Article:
preprocessor q: impossible macro?

Discussion in 'C++' started by Eric, Jul 18, 2005.

  1. Eric

    Eric Guest

    Hello all,
    I've got this line of given code (cannot change this; wizard-generated, but
    value may change someday):
    #define IDB_BUTTON 225

    Somewhere in the code I found / need this:
    .....somefunction("#225")....

    This string in the function call is the same number like in the define, but
    the constant wasn't used. Because for future changes and for readability I
    wanted to create this string with a preprocessor macro like this:
    .....somefunction(MYMACRO(IDB_BUTTON))....

    I didn't get such a macro to work. I tried:
    #define MYMACRO(num) "#" #num
    but this only yields to
    .....somefunction("#" "IDB_BUTTON")....
    I also tried with the token-pasting operator (##) etc.

    Is this possible at all?
    Eric
     
    Eric, Jul 18, 2005
    #1
    1. Advertising

  2. Eric wrote:
    > I've got this line of given code (cannot change this; wizard-generated, but
    > value may change someday):
    > #define IDB_BUTTON 225
    >
    > Somewhere in the code I found / need this:
    > ....somefunction("#225")....
    >
    > This string in the function call is the same number like in the define, but
    > the constant wasn't used. Because for future changes and for readability I
    > wanted to create this string with a preprocessor macro like this:
    > ....somefunction(MYMACRO(IDB_BUTTON))....
    >
    > I didn't get such a macro to work. I tried:
    > #define MYMACRO(num) "#" #num
    > but this only yields to
    > ....somefunction("#" "IDB_BUTTON")....
    > I also tried with the token-pasting operator (##) etc.
    >
    > Is this possible at all?


    Yes, you need an indirect "stringizing" macro for that.

    #define STR(x) #x
    #define MYMACRO(num) "#" ## STR(num)

    #define IDB_BUTTON 225

    #include <stdio.h>

    int main(void) {
    printf("Got %s\n", MYMACRO(IDB_BUTTON));
    }

    V
     
    Victor Bazarov, Jul 18, 2005
    #2
    1. Advertising

  3. Victor Bazarov wrote:
    > Eric wrote:
    > > I've got this line of given code (cannot change this; wizard-generated, but
    > > value may change someday):
    > > #define IDB_BUTTON 225
    > >
    > > Somewhere in the code I found / need this:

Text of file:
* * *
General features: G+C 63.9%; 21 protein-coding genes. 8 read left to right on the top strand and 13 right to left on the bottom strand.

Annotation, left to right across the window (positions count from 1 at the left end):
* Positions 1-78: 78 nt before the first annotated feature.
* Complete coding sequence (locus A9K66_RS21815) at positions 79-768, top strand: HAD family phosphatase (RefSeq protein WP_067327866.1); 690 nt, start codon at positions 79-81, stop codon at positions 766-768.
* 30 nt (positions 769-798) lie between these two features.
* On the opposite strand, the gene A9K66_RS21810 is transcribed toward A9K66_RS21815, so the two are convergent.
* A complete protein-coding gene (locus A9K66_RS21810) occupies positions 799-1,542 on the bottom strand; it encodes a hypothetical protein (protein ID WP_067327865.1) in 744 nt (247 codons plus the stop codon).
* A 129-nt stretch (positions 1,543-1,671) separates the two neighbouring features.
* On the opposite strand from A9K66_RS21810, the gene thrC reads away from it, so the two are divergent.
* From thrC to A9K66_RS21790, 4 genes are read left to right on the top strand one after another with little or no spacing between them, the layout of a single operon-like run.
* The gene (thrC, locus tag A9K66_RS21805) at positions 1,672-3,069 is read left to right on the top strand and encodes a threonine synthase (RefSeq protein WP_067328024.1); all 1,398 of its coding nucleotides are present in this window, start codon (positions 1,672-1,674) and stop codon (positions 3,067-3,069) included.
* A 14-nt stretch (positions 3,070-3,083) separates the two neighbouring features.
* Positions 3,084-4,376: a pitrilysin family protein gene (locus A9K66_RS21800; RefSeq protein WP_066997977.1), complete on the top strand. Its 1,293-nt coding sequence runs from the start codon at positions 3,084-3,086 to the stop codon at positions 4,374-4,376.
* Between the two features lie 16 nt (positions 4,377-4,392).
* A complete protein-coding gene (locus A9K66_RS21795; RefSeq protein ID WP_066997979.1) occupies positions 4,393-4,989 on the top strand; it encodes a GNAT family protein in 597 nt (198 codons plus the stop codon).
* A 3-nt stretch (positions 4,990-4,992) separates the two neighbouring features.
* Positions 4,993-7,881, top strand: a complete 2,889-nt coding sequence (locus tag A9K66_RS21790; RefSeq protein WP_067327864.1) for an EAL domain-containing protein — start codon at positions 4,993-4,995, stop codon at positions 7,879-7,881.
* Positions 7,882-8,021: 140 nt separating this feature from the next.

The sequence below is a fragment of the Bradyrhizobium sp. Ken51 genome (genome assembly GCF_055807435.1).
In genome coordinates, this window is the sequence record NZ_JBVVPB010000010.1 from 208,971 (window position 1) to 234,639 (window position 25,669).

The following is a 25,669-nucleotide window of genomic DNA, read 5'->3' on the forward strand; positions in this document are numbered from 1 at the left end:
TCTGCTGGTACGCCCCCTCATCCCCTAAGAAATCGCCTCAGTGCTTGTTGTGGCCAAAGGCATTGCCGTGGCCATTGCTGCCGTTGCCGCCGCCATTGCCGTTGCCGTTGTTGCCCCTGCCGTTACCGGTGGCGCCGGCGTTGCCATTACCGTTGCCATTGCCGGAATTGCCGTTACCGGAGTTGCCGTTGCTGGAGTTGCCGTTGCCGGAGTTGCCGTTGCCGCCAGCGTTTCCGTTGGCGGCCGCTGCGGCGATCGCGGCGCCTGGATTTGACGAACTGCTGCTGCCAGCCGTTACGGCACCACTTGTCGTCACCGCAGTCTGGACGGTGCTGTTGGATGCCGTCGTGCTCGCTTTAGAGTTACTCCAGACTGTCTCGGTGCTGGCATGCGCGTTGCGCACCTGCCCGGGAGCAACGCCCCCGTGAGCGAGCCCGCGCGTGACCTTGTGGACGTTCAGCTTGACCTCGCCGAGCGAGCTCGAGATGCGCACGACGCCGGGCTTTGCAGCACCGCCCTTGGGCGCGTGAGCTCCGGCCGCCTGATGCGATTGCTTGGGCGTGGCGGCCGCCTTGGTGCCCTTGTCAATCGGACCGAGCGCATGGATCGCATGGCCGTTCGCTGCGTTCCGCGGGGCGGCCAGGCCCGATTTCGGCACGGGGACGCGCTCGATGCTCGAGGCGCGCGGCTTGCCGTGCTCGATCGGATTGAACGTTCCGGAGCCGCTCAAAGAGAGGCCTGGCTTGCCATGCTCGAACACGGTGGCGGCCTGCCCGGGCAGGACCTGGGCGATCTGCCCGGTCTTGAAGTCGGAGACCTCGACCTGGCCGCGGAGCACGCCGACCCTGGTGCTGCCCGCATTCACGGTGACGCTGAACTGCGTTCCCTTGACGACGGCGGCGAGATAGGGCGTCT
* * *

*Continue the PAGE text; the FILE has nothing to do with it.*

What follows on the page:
> > ....somefunction("#225")....
    > >
    > > This string in the function call is the same number like in the define, but
    > > the constant wasn't used. Because for future changes and for readability I
    > > wanted to create this string with a preprocessor macro like this:
    > > ....somefunction(MYMACRO(IDB_BUTTON))....
    > >
    > > I didn't get such a macro to work. I tried:
    > > #define MYMACRO(num) "#" #num
    > > but this only yields to
    > > ....somefunction("#" "IDB_BUTTON")....
    > > I also tried with the token-pasting operator (##) etc.
    > >
    > > Is this possible at all?

    >
    > Yes, you need an indirect "stringizing" macro for that.
    >
    > #define STR(x) #x
    > #define MYMACRO(num) "#" ## STR(num)
    >
    > #define IDB_BUTTON 225
    >
    > #include <stdio.h>
    >
    > int main(void) {
    > printf("Got %s\n", MYMACRO(IDB_BUTTON));
    > }
    >
    > V


    The above solution does not compile. Token pasting is not necessary
    since adjacent string literals are pasted.

    #define STR(x) #x
    #define MYMACRO(num) "#" STR(num)

    #define IDB_BUTTON 225

    #include <stdio.h>

    int main(void) {
    printf("Got %s\n", MYMACRO(IDB_BUTTON));
    }

    -Charlie
     
    Charles Mills, Jul 18, 2005
    #3
  4. Charles Mills wrote:
    > Victor Bazarov wrote:
    > [..]
    >>
    >> #define STR(x) #x
    >> #define MYMACRO(num) "#" ## STR(num)
    >>
    >> #define IDB_BUTTON 225
    >>
    >> #include <stdio.h>
    >>
    >> int main(void) {
    >> printf("Got %s\n", MYMACRO(IDB_BUTTON));
    >> }
    >>
    >>V

    >
    >
    > The above solution does not compile. [..]


    On what compiler? What is the error message?

    V
     
    Victor Bazarov, Jul 18, 2005
    #4
  5. Victor Bazarov wrote:
    > Charles Mills wrote:
    > > Victor Bazarov wrote:
    > > [..]
    > >>
    > >> #define STR(x) #x
    > >> #define MYMACRO(num) "#" ## STR(num)
    > >>
    > >> #define IDB_BUTTON 225
    > >>
    > >> #include <stdio.h>
    > >>
    > >> int main(void) {
    > >> printf("Got %s\n", MYMACRO(IDB_BUTTON));
    > >> }
    > >>
    > >>V

    > >
    > >
    > > The above solution does not compile. [..]

    >
    > On what compiler? What is the error message?
    >
    > V


    gcc
    pasting ""#"" and "STR" does not give a valid preprocessing token

    The standard says that token pasting must result in a valid C token.

    -Charlie
     
    Charles Mills, Jul 18, 2005
    #5
  6. Charles Mills wrote:
    > Victor Bazarov wrote:
    >
    >>Charles Mills wrote:
    >>
    >>>Victor Bazarov wrote:
    >>>[..]